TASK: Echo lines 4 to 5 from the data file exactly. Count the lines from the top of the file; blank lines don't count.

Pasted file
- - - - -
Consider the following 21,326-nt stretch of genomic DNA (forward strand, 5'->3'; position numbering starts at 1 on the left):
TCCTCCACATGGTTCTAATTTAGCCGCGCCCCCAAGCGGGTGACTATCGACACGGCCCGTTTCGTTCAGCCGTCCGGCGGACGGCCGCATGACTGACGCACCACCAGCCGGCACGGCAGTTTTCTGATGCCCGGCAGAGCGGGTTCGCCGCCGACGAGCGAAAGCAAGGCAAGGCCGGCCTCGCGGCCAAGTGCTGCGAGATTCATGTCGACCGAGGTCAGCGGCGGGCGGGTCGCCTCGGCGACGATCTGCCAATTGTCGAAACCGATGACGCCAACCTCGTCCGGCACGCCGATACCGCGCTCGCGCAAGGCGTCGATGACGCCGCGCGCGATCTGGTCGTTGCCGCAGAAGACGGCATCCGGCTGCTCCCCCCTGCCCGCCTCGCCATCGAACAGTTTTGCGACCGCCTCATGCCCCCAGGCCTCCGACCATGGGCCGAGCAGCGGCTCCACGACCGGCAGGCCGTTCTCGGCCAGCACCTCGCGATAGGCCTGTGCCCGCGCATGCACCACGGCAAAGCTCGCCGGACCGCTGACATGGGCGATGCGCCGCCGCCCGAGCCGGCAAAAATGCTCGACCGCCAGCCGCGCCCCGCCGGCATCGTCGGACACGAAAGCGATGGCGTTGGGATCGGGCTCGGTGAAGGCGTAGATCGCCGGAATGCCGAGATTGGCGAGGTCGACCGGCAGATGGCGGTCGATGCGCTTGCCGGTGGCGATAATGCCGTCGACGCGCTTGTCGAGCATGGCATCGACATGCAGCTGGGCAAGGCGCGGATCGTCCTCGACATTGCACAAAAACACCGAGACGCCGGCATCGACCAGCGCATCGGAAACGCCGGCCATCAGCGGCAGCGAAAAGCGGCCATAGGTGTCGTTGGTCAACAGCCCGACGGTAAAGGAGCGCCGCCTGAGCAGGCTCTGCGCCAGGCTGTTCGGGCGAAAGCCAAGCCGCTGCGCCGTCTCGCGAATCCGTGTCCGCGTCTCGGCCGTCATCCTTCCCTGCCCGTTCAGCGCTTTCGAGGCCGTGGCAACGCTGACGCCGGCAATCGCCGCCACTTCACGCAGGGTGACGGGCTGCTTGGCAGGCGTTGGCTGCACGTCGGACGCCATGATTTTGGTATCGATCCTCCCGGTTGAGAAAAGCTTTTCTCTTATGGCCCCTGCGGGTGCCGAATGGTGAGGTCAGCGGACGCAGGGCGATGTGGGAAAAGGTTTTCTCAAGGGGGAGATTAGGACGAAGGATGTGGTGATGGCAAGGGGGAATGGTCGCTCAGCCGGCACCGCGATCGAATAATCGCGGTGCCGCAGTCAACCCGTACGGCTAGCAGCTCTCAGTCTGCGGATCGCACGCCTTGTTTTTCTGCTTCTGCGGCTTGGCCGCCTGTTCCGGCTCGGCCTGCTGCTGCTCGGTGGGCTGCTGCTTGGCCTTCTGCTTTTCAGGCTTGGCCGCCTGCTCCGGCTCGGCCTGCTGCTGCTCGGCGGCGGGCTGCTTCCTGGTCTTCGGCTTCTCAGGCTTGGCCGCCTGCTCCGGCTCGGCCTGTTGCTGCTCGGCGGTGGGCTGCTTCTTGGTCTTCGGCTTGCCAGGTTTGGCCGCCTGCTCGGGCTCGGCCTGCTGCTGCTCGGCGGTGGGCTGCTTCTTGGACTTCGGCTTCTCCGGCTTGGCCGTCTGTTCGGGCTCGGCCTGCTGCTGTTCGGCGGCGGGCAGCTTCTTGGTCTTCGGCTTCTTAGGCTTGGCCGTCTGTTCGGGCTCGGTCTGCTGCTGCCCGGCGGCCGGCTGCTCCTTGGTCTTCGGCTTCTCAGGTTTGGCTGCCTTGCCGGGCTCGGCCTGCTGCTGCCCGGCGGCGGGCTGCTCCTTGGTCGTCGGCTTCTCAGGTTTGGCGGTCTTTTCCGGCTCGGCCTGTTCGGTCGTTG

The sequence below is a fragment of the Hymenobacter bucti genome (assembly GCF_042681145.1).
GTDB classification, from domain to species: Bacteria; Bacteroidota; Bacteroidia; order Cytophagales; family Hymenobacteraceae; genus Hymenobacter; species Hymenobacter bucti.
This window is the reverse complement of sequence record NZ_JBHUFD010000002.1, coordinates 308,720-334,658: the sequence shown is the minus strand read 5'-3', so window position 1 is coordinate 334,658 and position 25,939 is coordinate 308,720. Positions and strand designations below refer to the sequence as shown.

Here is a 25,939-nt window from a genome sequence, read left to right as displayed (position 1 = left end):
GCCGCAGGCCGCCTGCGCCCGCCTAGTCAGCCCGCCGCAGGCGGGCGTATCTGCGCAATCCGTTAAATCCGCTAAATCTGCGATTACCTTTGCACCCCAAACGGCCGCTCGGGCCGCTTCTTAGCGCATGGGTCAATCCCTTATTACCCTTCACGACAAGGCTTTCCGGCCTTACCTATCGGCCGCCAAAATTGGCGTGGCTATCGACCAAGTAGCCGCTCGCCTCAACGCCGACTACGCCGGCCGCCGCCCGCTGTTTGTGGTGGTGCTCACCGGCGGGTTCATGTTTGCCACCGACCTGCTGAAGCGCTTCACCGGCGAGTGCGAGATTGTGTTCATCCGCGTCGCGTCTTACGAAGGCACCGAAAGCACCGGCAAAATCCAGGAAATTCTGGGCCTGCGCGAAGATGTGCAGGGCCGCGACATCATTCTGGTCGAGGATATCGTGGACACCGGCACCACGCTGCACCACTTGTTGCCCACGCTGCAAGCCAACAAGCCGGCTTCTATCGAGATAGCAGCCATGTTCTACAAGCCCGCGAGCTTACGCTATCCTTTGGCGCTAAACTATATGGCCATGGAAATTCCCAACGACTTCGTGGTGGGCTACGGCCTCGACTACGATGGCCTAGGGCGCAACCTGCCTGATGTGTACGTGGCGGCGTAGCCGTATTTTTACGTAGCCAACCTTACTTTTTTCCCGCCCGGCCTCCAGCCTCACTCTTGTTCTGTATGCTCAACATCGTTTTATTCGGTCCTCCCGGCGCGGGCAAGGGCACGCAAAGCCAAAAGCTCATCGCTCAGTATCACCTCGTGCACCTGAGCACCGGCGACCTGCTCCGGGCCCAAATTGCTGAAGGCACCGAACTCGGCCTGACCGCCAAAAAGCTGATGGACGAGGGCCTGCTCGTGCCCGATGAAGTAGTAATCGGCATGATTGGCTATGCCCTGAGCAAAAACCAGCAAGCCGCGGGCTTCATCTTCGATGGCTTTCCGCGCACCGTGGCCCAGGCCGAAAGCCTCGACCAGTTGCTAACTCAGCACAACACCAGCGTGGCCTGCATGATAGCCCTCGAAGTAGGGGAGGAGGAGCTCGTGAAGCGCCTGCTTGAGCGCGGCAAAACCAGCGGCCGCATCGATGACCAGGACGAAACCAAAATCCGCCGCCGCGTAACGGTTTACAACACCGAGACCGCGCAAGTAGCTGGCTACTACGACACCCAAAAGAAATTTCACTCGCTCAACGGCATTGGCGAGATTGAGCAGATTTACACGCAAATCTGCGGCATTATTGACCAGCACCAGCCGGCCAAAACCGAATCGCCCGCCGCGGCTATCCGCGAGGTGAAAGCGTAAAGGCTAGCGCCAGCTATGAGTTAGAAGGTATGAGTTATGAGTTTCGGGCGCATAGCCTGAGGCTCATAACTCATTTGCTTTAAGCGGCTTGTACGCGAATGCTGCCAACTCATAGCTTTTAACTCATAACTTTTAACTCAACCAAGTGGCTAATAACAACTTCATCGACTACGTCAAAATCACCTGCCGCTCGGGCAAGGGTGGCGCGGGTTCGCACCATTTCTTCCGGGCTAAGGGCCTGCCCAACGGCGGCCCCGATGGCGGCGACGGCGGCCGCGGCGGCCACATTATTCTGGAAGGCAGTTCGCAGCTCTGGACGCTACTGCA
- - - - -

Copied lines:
GTDB classification, from domain to species: Bacteria; Bacteroidota; Bacteroidia; order Cytophagales; family Hymenobacteraceae; genus Hymenobacter; species Hymenobacter bucti.
This window is the reverse complement of sequence record NZ_JBHUFD010000002.1, coordinates 308,720-334,658: the sequence shown is the minus strand read 5'-3', so window position 1 is coordinate 334,658 and position 25,939 is coordinate 308,720. Positions and strand designations below refer to the sequence as shown.